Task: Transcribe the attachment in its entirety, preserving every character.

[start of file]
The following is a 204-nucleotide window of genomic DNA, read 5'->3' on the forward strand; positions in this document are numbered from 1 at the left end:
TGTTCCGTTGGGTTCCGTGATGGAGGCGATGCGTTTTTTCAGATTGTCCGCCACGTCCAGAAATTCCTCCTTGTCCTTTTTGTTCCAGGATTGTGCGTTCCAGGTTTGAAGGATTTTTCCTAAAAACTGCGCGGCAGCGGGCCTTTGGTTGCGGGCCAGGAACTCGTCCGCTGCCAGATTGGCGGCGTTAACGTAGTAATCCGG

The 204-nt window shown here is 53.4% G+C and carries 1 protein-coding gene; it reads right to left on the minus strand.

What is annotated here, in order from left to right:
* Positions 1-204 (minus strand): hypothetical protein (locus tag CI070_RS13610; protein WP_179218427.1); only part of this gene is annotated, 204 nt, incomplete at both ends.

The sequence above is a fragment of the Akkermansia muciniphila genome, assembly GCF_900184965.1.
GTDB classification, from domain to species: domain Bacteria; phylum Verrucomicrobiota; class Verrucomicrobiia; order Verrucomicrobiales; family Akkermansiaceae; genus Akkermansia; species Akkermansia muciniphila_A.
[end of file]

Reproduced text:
The following is a 204-nucleotide window of genomic DNA, read 5'->3' on the forward strand; positions in this document are numbered from 1 at the left end:
TGTTCCGTTGGGTTCCGTGATGGAGGCGATGCGTTTTTTCAGATTGTCCGCCACGTCCAGAAATTCCTCCTTGTCCTTTTTGTTCCAGGATTGTGCGTTCCAGGTTTGAAGGATTTTTCCTAAAAACTGCGCGGCAGCGGGCCTTTGGTTGCGGGCCAGGAACTCGTCCGCTGCCAGATTGGCGGCGTTAACGTAGTAATCCGG

The 204-nt window shown here is 53.4% G+C and carries 1 protein-coding gene; it reads right to left on the minus strand.

What is annotated here, in order from left to right:
* Positions 1-204 (minus strand): hypothetical protein (locus tag CI070_RS13610; protein WP_179218427.1); only part of this gene is annotated, 204 nt, incomplete at both ends.

The sequence above is a fragment of the Akkermansia muciniphila genome, assembly GCF_900184965.1.
GTDB classification, from domain to species: domain Bacteria; phylum Verrucomicrobiota; class Verrucomicrobiia; order Verrucomicrobiales; family Akkermansiaceae; genus Akkermansia; species Akkermansia muciniphila_A.